This I Believe

Charlene - Suttons Bay, Michigan
Entered on July 4, 2007
Age Group: 50 - 65


As parents we spend our children’s early years teaching them about how to survive without killing themselves. We teach them how to get along with others. We teach them about the good people in the world, about the bad people in the world, and, hopefully, how to tell the difference. But when they’re young, we’re mostly with them. We keep an eye on them; keep them out of trouble; keep them from annoying those around them. Inevitably, though, our children grow old enough to get out and about by themselves, and at that point we parents are no longer able to keep close watch.

When our children reached that age I felt compelled to develop a strategy for influencing them even though I wouldn’t be with them. The strategy needed to be something simple to understand, easy to remember, and summed up what I felt was most important in life. And that’s when I came up with the last-minute instruction, “Don’t be mean to anybody.” I realized I truly believe that those who embrace this value are those who will never taunt, torture, kill or start a war. And, like everything else in this world that makes a difference, good starts with people, one person at a time.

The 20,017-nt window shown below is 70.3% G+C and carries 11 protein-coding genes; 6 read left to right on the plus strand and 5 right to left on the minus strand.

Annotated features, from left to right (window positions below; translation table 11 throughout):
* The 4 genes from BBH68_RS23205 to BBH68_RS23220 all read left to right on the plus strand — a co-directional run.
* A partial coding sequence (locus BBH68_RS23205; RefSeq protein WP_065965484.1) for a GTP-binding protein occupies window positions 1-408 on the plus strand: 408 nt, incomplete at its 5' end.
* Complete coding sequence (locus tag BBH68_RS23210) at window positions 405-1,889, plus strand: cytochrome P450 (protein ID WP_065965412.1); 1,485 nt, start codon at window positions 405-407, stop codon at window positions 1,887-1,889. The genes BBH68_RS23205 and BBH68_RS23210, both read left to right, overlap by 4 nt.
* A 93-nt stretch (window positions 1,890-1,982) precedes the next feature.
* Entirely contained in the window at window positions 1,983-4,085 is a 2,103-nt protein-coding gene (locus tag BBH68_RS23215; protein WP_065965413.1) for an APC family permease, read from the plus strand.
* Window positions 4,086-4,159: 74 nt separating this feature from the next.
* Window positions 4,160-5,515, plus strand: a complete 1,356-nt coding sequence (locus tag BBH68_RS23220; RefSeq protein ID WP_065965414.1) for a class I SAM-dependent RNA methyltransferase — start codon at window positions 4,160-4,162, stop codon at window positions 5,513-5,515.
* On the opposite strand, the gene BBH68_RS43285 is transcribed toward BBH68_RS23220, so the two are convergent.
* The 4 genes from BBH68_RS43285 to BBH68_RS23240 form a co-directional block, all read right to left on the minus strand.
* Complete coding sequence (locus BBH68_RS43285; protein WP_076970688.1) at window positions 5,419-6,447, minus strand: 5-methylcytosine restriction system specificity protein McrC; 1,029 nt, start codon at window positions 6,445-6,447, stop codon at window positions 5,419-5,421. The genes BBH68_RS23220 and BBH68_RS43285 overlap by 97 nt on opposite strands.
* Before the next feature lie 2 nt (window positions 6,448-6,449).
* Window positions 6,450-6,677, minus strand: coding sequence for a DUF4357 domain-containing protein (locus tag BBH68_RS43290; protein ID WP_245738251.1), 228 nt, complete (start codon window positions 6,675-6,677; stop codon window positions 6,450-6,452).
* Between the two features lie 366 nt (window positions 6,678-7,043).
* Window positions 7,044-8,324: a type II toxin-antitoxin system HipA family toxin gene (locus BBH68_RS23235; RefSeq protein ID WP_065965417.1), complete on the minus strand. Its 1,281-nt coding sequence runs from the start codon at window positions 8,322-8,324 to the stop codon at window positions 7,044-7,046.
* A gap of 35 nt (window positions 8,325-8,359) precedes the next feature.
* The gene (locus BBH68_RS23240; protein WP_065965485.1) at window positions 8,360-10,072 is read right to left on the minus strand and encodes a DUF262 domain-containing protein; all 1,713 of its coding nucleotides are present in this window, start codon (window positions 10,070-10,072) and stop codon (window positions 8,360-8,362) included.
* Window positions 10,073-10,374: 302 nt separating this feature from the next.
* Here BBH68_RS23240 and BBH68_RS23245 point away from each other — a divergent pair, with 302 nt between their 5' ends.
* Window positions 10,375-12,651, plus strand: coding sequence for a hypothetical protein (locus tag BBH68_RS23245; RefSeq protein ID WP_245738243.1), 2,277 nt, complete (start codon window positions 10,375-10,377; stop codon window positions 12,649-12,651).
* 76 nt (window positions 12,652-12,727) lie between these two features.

So whenever I dropped my daughter and her best friends off at a school dance, I’d say to them, “Don’t be mean to anybody” as they were piling out of the car. When I’d let the kids go off on their own for a bit at the local mall, I’d remind them before they took off “Don’t be mean to anybody.” When they were old enough to drive, the last thing I’d say as they left the house was “Don’t be mean to anybody.”

It worked. I know that because of the compliments other adults would give us about how polite and helpful our children were. I know that because, after meeting our son, his future mother-in-law told her daughter “He’s a keeper.” And I know that because while our daughter was in college, she came home on break and her hometown best friend came to our house to meet up with her before going out for the evening. As these young adults were walking out the door, our daughter’s friend turned to look at me and said “Aren’t you forgetting something?” I didn’t have any idea what she was talking about, so I said “What?” And, grinning, she said “Don’t be mean to anybody!”